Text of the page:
Today YouTube announced that the video streaming service will now support 360 degree video that can be viewed in the browser or through the Android YouTube app. There’s no VR support yet, but I’ve got a feeling that we can count on it coming soon.

It feels like it’s been a long while coming, but that’s probably just because we’ve been watching this space so closely as the world of VR video evolves. Of course it isn’t exactly trivial to add a huge new feature like 360 video compatibility to the world’s largest video sharing platform, one that sees more than 300 hours of video uploaded per minute.

Today’s initial rollout brings support for 2D 360 degree video to Chrome and the Android YouTube app, though it doesn’t appear that there’s any VR mode just yet (which would mean a side-by-side view for each eye, headtracking for view control, and, ideally, stereoscopic support). Below you can see can see an example of a YouTube 360 video, which should be functional right here if you’re using a recent build of chrome:

On the Android app, accelerometer-based view control is already supported, it’s just missing the split-eye view for Cardboard and other VR smartphone adapters. In Chrome on the desktop, the 360 degree view is controlled via the mouse.

See Also: With 500,000+ Units Shipped, Google Just Got Serious About Cardboard

google cardboard android virtual reality

There’s good reasons to believe that we’ll soon see virtual reality support from YouTube. VR is very much on Google’s radar. The official Cardboard app actually already has a virtual reality YouTube environment, but for now it’s only steaming flat videos. Furthermore, Google has experimental builds of their Chrome browser which already support the basics of VR on the web (even on mobile!). And to top it off, the company has been hiring specifically for virtual reality positions since at least December.

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While there’s no mention of VR from the company’s YouTube 360 announcement today, what I see is a foundation being laid for support that’s soon to come.

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  • AJ@VRSFX

    This is awesome, but it also brings to mind some concerns. Youtube is known for having a diverse array of quality in its content. When your average Joe posts a terrible video, you think “Well, that’s 30 seconds of my life I can’t get back” but if your average Joe posts a 360 video full of jump cuts and fast panning, you’ll think “Okay, now I need to find the nearest bathroom and vomit.” I wonder if Youtube is the best place to consume 360 video in these early days, or if it will do more harm than good for VR adoption.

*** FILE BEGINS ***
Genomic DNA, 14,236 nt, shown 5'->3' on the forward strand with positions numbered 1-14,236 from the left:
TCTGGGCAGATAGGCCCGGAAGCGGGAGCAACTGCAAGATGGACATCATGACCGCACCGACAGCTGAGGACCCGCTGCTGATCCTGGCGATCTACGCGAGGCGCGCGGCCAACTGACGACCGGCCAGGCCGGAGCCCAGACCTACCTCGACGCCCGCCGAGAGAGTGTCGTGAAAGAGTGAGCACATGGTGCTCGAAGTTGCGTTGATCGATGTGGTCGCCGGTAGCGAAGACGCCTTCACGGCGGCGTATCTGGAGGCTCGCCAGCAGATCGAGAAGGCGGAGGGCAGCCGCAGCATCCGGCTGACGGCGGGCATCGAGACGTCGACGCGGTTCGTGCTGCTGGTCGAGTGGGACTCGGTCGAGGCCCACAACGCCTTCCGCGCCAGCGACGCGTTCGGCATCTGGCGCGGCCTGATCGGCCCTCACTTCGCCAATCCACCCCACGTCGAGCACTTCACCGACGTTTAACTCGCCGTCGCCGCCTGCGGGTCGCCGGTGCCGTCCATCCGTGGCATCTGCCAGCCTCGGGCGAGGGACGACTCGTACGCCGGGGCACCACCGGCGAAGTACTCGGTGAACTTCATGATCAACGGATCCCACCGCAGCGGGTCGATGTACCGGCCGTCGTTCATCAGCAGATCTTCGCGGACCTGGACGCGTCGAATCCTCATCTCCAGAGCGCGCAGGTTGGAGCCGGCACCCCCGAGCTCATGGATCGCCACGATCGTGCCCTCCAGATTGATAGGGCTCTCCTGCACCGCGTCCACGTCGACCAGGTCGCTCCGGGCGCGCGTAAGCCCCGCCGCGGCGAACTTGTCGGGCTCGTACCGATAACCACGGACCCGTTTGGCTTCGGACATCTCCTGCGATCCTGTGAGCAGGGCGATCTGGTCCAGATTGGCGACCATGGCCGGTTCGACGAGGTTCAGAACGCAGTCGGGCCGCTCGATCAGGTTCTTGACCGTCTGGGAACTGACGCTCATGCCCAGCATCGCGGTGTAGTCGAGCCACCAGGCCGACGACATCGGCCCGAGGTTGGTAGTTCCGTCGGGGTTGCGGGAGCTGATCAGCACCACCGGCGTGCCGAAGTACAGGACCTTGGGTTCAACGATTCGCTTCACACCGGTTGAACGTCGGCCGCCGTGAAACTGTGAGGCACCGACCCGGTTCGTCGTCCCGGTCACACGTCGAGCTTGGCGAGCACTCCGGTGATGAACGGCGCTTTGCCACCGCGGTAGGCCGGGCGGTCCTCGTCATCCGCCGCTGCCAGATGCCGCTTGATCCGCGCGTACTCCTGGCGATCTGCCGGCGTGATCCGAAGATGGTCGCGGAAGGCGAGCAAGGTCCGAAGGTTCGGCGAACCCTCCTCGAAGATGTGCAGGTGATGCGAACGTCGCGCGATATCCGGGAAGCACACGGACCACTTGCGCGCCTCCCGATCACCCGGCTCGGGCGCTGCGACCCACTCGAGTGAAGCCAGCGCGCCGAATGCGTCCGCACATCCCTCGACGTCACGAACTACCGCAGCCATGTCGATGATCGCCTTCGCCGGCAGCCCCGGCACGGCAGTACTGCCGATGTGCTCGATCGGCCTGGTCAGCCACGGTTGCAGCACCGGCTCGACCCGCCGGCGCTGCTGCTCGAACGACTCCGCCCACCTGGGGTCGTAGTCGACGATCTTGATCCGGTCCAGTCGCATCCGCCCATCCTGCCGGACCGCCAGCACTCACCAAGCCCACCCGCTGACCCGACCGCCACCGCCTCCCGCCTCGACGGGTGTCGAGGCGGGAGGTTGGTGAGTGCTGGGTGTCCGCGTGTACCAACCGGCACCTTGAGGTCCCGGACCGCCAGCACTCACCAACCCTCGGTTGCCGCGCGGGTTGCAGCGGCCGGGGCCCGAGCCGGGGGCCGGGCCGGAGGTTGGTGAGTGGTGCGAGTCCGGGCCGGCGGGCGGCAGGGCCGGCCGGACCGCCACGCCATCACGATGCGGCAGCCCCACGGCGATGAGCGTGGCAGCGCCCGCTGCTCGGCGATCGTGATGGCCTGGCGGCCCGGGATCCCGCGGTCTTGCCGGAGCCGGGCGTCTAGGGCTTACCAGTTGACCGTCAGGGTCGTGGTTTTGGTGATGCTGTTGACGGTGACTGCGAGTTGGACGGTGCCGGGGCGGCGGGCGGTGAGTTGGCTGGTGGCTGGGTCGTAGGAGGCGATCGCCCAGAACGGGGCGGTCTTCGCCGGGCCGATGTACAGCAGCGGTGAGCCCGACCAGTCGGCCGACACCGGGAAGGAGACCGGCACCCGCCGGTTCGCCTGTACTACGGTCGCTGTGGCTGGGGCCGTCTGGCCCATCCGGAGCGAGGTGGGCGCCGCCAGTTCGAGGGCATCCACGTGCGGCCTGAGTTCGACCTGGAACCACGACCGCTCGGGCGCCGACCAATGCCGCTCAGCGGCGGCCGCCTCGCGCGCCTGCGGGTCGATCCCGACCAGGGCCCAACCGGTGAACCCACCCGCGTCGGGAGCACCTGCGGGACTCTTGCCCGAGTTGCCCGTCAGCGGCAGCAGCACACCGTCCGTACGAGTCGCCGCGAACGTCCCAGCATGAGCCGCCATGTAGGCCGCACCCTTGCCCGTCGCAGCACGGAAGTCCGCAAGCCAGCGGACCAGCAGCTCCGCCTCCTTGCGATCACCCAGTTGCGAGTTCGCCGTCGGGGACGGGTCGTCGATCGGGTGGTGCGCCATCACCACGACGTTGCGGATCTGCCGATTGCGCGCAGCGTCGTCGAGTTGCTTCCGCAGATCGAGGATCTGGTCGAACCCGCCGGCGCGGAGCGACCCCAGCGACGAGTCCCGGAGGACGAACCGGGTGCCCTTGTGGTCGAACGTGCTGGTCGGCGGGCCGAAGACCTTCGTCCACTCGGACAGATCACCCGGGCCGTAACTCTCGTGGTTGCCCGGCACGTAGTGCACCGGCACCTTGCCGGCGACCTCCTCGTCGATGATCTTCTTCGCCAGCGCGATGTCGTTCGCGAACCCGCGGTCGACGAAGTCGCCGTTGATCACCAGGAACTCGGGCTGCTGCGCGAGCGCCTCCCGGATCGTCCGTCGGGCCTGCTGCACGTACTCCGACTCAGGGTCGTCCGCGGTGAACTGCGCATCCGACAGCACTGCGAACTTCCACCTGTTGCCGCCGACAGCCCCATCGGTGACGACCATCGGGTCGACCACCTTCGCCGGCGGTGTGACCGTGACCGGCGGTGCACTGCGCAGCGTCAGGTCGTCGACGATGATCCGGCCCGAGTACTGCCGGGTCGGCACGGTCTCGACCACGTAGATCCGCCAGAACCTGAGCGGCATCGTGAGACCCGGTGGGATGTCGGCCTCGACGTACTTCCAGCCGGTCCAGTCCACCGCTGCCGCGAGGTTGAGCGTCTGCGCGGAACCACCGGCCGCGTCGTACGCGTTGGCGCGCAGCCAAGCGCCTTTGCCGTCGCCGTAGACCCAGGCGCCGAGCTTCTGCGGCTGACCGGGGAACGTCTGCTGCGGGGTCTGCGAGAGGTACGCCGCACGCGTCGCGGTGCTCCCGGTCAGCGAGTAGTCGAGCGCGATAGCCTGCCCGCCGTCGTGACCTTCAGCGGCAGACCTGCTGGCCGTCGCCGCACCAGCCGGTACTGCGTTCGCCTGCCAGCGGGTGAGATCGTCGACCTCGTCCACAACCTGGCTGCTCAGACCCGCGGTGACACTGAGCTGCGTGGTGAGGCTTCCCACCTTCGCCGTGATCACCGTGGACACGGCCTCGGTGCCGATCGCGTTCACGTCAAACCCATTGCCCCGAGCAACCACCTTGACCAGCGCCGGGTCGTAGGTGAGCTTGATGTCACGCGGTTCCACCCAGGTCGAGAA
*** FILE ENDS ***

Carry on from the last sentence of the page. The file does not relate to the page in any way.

• David Mulder

      Youtube is just the distribution platform, if somebody has the skill to make a 360 VR video and makes it crappy then it simply won’t be shared and if it’s made by somebody you know then it’s probably worth watching even if it makes you a bit sick, so honestly, I don’t see the issue.

  • Don Gateley

    I just hope their Android YouTube app provides for better control. Many devices for which the cardboard could be used don’t respond to the magnet. Integration with a Bluetooth game controller would probably be too much to ask. All the apps for the Cardboard should integrate them.

  • Stray Toaster

    The pace of cuts is too high for a video where the viewer has to orient him or herself in every shot.

    Still, this is a good development for the advancement of VR into the mainstream consciousness. It is early days yet, so the bandwidth and technology is not available to offer an ideal experience.

    I hope these YouTube videos can inspire hardware manufacturers to bring to market optical media that lets the viewer view high definition 3D VR video with the option of changing POV at will. For example, in a concert VR video, pressing a button on the remote to transition from the audience to the stage.

  • pato

    You actually can use Go Show to view this content. Just add it to your “watch Later” play list.
    goshow.info

    • pato

      Oh and it responds to the magnet click

  • monkeyTrainer

    I don’t see how VR video will ever work effectively (although it would be fantastic!). The content will surely have a fixed viewing position? When we view the world we don’t swivel our heads around a fixed point, our heads tip forward and back and move from side to side. Although I concede that this movement is relatively small it is this sort of mis-match that causes motion sickness. I would love to be proven wrong though!

    http://www.top5world.com/5100